Something We Made, the studio developing Toem, further describes the activities that players can participate in via the game's official website:

Set off on a delightful expedition and use your photographic eye to uncover the mysteries of the magical TOEM in this hand-drawn adventure game. Chat with quirky characters, solve their problems by snapping neat photos, and make your way through a relaxing landscape! 

If you enjoyed this early look at Toem, be sure to subscribe to the Game Informer YouTube channel so that you don't miss future videos. Interested in seeing the latest footage of upcoming games? Check out other episodes of New Gameplay Today here. As always, leave a comment down below, letting us know if you're excited to play Toem. There are a bunch of other upcoming photography-based games, so read our list of the coolest photo-taking games you can play right now and on the horizon. 

Categories: Games

Answers To Our Biggest Questions NHL 22 Questions

Game Informer News Feed - Tue, 09/14/2021 - 17:30

Publisher: Electronic Arts Developer: EA Vancouver Release: October 15, 2021 Rating: Everyone 10+ Platform: PlayStation 5, PlayStation 4, Xbox One

In just about a month’s time, hockey will be back in full force, both if you’re watching the puck drop on your TV or strapping on the skates in NHL 22. This year, EA Vancouver is calling on its elite talent to be the difference-makers, introducing Superstar X-Factors, which provide special skills and moves to the best of the best. This will impact the game by forcing you to anticipate these players’ abilities every time they hit the ice, and they’ll be present in every major game mode. To learn more about this feature and how it’s taking NHL 22 to new places, we sat down with producer Clement Kwong, who also answered some of our other bigger questions about the latest entry in EA’s NHL series.

Some players have reservations about the Superstar X-Factors being overpowered and giving certain teams an edge. For instance, why not just pick the Tampa Bay Lightning every time since they'd be stacked with these abilities? You get an all-star goaltender in Vasilevskiy alongside elite talent in Kucherov, Point, Stamkos, and Hedman. How is EA Vancouver ensuring that the X-Factor abilities are balanced appropriately while remaining fun?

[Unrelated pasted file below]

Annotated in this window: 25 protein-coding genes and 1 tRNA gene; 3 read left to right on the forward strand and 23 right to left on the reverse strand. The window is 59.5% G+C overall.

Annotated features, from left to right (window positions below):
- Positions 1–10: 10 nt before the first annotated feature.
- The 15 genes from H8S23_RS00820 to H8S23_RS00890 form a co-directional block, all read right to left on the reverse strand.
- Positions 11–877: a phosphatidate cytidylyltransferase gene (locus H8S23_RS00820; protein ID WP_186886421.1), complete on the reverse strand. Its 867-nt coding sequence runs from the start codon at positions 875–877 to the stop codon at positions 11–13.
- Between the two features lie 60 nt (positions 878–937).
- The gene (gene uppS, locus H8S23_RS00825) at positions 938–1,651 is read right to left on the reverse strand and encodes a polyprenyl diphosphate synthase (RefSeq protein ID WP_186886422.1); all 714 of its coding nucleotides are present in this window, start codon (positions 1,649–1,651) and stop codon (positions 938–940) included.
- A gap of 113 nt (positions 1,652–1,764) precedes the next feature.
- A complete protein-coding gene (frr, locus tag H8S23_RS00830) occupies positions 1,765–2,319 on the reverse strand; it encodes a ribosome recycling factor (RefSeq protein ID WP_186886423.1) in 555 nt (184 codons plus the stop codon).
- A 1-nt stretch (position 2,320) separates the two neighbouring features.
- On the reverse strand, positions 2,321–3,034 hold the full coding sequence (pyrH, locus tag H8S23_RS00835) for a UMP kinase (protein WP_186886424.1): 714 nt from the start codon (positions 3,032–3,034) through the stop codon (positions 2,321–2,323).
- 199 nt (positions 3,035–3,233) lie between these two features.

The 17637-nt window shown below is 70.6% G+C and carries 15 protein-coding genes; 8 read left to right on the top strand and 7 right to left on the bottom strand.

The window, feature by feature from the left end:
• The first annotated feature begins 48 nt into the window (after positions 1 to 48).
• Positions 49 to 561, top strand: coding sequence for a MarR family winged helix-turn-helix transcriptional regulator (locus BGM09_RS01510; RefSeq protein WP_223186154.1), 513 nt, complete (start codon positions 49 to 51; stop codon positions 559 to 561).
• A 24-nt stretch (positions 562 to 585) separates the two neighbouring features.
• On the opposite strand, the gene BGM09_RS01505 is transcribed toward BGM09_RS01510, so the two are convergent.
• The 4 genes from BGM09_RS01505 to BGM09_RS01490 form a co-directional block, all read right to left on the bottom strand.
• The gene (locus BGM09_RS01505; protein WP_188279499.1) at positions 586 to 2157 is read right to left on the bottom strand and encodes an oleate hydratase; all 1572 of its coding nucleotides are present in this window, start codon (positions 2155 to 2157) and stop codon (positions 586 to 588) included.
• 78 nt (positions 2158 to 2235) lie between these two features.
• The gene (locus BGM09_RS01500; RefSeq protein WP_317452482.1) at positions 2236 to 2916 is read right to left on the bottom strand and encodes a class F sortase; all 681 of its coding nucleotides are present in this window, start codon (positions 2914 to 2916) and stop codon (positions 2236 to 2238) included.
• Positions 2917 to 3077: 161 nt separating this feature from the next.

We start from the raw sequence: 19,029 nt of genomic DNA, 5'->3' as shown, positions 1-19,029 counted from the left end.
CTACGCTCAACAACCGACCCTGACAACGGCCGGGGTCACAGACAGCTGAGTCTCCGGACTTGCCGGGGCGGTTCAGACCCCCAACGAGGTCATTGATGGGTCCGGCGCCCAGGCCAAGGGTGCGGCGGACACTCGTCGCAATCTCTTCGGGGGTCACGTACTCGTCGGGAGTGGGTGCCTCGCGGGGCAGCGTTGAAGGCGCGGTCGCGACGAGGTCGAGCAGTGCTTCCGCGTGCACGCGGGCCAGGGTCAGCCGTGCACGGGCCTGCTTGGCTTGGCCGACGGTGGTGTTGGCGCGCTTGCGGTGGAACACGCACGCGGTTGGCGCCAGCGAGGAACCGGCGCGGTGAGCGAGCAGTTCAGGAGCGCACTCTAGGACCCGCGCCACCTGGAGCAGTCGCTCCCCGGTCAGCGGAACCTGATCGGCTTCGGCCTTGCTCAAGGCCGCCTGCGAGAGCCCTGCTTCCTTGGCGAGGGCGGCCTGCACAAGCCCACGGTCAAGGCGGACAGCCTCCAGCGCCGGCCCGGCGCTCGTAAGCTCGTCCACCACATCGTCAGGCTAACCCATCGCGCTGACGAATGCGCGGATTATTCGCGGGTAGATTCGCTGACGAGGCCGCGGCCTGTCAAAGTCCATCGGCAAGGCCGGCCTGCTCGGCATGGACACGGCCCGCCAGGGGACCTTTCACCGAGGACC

Kwong: There are a couple of things here. One is we're constantly working with our community, with our EA Game Changers group. Since NHL 16, we had started this specific group with different experts, covering gameplay, Be A Pro, and all kinds of different modes. So with X-Factor this year, in addition to it being available in all modes and having integration there, we also have gameplay experts within that group to give us feedback. We are constantly giving them weekly builds, making updates and gameplay changes, tuning the mechanics. There's a fair bit of feedback that we've gotten already from there. 

Second, obviously, is the technical test that just wrapped up. With the competitive balance side of things, what better mode to test it than our CHEL community? If there are any imbalances or exploits, that's where we find out. So those two data points are really informing any kind of balancing, changes, or tuning we may need to do for launch.

How often do X-Factors activate during a game? I know fewer players have the powerful “Zone” X-Factors, and they’re for the big superstars, but how many times will I see Auston Matthews’ “Shock and Awe” ability hit? Is it every time he goes out on the ice he can do that move, or do you need to do something to activate it?

As opposed to Madden's design model where you have to throw a [certain amount of] yards to completion on a single play, the game of hockey is different in terms of having line changes, the speed of the game, and it doesn’t have special teams outside of the penalty kill and power play. We had to take a bit of a different approach where the “Zone” and “Superstar” abilities are always active in the right context.